This new legislation provided a new opportunity for young puppies to enter the UK.

Almost immediately the Internet was flooded with adverts placed by overseas breeders and dealers,
keen to take advantage of the "dog loving British" with money to spend and eager to acquire a new dog
with minimal effort via mail order. It was simplicity itself for those of that mindset; the purchase being
completed by money transfer and the puppy being delivered on a designated date to a collecting point
in the UK.  

There have been several TV programmes highlighting the fast-growing trade of imported puppies into the
UK; some are shipped in by the van or lorry-load, sometimes in appalling conditions and there are also 
fears that some have been imported illegally with forged documentation.  There is minimal contact
between seller and buyer; the buyer doesn't meet the breeder, failing to inspect where the puppies have 
been bred, nor handle and examine the parents or other close relatives of the puppy they have been 
allotted or perhaps chosen from photographs. The undue haste and lack of caution in purchasing a pup 
from an exporter who is happy to ship their unfortunate puppies by the batch load overseas seems to 
override any common sense nor interest in quality and so we should not be surprised that this online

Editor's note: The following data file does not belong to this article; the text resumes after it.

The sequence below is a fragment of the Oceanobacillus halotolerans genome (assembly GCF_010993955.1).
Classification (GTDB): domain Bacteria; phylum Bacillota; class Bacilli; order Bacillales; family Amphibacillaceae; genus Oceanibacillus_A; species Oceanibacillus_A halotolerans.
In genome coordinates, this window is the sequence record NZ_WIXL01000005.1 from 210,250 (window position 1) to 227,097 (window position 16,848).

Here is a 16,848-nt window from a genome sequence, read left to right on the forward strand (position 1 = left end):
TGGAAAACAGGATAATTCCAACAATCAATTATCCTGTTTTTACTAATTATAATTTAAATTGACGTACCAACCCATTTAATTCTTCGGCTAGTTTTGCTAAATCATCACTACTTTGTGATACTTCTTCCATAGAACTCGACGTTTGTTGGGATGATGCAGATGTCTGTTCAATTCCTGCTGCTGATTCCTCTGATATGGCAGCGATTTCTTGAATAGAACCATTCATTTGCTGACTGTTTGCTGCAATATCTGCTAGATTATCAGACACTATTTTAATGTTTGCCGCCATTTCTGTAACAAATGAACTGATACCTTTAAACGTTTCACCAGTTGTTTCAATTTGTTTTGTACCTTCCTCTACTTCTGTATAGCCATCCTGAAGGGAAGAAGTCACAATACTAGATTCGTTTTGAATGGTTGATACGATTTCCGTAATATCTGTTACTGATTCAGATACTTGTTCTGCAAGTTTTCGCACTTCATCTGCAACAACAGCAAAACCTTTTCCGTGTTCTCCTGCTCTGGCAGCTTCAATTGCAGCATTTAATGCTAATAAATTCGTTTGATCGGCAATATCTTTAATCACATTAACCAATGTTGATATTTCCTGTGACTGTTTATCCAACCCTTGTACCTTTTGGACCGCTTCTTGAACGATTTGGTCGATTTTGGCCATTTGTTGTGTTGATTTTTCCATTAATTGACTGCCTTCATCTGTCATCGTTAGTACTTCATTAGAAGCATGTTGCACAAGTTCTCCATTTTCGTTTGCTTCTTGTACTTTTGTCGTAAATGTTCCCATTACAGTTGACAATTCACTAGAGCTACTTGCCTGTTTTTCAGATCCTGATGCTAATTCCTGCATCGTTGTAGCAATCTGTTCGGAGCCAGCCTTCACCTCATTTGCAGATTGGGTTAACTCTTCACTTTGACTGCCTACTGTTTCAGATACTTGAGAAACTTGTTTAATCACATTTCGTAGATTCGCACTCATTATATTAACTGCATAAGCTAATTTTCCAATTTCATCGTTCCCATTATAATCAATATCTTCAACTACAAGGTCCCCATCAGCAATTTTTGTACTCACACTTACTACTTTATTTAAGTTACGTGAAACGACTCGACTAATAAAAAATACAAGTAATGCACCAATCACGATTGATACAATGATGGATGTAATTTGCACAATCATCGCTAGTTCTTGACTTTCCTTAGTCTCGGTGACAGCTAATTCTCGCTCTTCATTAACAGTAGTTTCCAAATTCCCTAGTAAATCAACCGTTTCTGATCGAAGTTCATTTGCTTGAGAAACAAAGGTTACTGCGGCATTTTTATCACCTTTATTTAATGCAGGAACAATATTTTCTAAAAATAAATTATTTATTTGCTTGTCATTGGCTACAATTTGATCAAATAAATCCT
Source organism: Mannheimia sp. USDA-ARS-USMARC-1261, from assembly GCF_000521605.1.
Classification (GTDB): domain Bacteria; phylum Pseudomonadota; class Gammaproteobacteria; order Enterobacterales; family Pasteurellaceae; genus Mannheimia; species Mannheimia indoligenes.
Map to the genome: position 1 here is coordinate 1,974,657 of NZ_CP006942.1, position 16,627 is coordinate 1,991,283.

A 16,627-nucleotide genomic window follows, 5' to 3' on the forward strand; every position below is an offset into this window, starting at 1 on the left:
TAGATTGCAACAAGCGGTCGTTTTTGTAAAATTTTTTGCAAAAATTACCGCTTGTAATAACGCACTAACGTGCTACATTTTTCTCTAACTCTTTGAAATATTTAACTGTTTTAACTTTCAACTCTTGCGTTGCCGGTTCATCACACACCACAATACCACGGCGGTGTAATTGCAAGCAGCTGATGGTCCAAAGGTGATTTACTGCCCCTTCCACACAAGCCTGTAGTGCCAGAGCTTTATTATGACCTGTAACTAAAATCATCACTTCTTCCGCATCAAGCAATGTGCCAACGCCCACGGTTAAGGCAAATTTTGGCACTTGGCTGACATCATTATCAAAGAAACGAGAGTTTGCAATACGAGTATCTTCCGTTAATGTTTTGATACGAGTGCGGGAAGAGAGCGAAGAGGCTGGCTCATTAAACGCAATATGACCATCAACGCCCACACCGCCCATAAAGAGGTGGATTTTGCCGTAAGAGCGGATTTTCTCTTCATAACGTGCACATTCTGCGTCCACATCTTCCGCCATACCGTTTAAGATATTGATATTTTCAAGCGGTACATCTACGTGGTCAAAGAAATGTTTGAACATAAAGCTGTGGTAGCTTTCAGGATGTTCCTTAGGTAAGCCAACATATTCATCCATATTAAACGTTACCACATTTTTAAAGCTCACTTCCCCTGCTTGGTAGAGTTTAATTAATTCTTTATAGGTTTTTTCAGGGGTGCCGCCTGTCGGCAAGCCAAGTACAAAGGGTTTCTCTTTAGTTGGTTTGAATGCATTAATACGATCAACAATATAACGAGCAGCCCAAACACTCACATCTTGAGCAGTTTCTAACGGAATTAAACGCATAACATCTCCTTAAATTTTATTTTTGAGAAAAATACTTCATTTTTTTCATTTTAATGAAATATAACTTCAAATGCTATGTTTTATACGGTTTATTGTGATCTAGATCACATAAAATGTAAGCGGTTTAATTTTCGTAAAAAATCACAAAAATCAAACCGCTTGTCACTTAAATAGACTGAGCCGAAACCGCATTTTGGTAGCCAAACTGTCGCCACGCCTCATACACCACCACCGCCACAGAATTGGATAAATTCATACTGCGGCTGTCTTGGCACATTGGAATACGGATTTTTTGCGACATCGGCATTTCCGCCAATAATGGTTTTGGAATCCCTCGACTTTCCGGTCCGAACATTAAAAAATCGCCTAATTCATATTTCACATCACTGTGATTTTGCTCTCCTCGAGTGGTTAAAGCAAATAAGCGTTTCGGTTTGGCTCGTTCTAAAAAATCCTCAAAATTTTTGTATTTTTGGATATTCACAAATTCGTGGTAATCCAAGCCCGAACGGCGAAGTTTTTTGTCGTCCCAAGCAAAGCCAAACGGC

trading opportunity has already resulted in some of these recklessly purchased, imported Bernese 
puppies being rejected by their owners and needing help from Bernese Welfare UK. 

An added consequence will be that some of those who have purchased imports in this casual manner 
will no doubt go on to breed from them as their purchases are "new blood"  BUT IT IS A FACT THAT LOCATION OF BIRTH IS NOT DEFINITIVE OF QUALITY AND BERNESE LACKING QUALITY 
   Any such
opportunist, novice Bernese breeder who decides to jump aboard the gravy-train and use the imported
status of their breeding stock as a puppy-sales 'accolade' will likely NOT have benefited from 
mentoring over time by a knowledgeable, reputable breeder (no reputable breeder would sell a
 pup via the internet to a buyer they don't know and hadn't previously met!)
 One can only 
speculate, and fear, the probability that the next generation of purchasers of THEIR pups will likely
not receive appropriate guidance and advice. 

And so the cycle of the "easy-money-cash-crop" continues and we face an ongoing likelihood
of future generations of Bernese originating from online sellers located overseas, becoming
displaced in the UK. 

Thankfully there are dedicated, caring Bernese breeders who have integrity and commitment to the breed 
and these serve as a good example to others who aspire to learn good practice and do the best they 
can.  All of us who care about Bernese must continue to try to encourage inexperienced buyers and 
novice breeders to seek appropriate guidance and advice from reliable sources which will in turn 
improve the prospects of more Bernese enjoying a long, happy relationship with their owners and a 
permanent, loving and comfortable home during their lifetime. Anything less will only result in an 
escalation of Bernese experiencing disruption and upheaval and seeking refuge with the help of 
compassionate, selfless folk who actively rescue.

Find out more about the rescue, refuge and rehoming of Bernese in the UK by visiting the website of
Bernese Welfare UK